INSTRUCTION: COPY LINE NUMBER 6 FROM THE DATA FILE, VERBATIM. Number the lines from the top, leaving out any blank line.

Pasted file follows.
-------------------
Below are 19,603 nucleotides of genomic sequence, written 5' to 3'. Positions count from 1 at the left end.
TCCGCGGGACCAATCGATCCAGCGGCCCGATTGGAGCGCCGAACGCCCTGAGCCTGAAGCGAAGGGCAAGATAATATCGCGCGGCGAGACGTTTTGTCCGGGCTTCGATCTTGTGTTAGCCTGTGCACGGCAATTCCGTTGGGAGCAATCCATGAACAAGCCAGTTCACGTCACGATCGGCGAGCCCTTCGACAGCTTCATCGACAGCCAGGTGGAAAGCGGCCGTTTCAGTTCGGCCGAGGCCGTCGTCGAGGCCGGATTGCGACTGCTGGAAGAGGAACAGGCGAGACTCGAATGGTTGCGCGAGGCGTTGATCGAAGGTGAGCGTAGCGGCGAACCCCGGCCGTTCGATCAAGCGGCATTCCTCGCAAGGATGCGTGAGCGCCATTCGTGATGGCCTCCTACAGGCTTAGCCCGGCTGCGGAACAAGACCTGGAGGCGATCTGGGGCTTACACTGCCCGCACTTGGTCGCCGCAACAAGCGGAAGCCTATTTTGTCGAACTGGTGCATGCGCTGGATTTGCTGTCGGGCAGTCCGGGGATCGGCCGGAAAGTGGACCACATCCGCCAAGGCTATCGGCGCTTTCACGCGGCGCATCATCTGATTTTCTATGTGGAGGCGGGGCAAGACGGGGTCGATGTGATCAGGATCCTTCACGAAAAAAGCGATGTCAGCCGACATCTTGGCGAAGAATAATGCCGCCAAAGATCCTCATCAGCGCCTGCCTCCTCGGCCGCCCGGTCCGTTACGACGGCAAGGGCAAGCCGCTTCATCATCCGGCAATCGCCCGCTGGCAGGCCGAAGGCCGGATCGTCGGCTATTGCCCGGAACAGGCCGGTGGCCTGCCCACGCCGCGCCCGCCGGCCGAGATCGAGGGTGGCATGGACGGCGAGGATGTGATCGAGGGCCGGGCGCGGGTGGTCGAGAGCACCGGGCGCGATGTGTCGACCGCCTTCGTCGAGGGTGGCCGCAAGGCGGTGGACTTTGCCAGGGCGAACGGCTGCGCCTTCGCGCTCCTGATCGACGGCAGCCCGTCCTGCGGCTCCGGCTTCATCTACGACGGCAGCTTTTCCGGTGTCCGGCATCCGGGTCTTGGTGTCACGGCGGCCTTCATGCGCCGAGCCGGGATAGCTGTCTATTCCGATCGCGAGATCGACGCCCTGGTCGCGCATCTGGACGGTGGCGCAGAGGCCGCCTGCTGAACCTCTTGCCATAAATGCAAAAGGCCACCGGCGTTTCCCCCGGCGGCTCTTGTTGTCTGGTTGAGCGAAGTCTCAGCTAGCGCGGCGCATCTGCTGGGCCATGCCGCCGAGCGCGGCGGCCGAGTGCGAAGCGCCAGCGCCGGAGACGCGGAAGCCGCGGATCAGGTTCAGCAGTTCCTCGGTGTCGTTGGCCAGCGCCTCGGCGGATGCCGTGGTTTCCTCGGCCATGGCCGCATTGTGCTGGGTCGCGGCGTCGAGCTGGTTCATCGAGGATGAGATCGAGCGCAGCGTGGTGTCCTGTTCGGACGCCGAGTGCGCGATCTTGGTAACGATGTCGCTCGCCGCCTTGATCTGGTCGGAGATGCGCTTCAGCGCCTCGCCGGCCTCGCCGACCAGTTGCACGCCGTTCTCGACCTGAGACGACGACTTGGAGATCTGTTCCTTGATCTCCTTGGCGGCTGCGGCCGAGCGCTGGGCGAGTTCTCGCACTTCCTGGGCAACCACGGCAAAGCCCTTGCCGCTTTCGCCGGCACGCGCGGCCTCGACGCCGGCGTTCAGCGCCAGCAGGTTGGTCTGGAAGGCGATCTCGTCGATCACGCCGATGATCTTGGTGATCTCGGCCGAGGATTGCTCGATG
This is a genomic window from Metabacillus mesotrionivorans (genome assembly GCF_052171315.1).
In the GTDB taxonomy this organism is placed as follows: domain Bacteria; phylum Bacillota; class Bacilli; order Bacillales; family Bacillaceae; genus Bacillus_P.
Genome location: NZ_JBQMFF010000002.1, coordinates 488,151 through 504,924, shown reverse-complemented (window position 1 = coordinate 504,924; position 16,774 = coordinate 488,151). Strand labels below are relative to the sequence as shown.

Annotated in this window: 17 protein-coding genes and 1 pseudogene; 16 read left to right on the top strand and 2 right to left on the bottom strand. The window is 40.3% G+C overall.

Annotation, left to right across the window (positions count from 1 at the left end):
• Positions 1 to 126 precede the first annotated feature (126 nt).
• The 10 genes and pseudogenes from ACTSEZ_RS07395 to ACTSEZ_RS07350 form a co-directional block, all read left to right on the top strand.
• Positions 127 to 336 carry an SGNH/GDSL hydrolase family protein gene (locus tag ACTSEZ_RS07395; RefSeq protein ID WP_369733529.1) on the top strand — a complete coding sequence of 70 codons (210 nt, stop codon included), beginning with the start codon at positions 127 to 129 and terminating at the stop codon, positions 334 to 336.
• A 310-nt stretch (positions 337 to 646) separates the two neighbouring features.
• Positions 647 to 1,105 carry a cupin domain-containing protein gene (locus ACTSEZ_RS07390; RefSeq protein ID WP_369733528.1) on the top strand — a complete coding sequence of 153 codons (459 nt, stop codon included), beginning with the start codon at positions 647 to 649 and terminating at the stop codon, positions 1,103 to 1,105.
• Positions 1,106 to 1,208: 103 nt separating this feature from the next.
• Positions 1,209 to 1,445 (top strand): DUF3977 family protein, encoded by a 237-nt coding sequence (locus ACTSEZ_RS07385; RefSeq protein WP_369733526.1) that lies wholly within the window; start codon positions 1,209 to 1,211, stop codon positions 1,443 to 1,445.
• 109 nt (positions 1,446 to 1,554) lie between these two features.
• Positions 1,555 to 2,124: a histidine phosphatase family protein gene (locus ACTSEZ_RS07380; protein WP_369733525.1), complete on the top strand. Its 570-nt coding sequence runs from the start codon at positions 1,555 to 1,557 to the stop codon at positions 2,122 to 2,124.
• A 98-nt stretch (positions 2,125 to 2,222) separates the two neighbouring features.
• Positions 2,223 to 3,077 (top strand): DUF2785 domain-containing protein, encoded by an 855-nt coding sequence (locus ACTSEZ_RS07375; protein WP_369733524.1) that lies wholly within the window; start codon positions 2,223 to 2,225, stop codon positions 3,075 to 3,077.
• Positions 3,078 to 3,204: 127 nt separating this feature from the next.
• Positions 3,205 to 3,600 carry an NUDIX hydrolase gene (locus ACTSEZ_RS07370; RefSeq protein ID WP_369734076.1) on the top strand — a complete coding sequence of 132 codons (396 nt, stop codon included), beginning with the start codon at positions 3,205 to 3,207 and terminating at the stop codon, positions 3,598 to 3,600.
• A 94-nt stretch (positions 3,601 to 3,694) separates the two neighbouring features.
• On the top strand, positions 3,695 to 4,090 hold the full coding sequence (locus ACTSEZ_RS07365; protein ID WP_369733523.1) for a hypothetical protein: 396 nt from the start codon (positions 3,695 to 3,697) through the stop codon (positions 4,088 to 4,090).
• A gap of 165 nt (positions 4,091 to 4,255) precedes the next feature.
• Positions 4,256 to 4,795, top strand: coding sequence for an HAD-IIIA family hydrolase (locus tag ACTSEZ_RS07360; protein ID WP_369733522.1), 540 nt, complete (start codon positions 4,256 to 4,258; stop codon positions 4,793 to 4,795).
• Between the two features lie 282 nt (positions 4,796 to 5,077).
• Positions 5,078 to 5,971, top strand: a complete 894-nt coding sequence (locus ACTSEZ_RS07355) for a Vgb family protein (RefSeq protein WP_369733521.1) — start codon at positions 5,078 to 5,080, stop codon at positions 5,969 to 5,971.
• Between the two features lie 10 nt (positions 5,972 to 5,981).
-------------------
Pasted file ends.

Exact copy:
Annotated in this window: 17 protein-coding genes and 1 pseudogene; 16 read left to right on the top strand and 2 right to left on the bottom strand. The window is 40.3% G+C overall.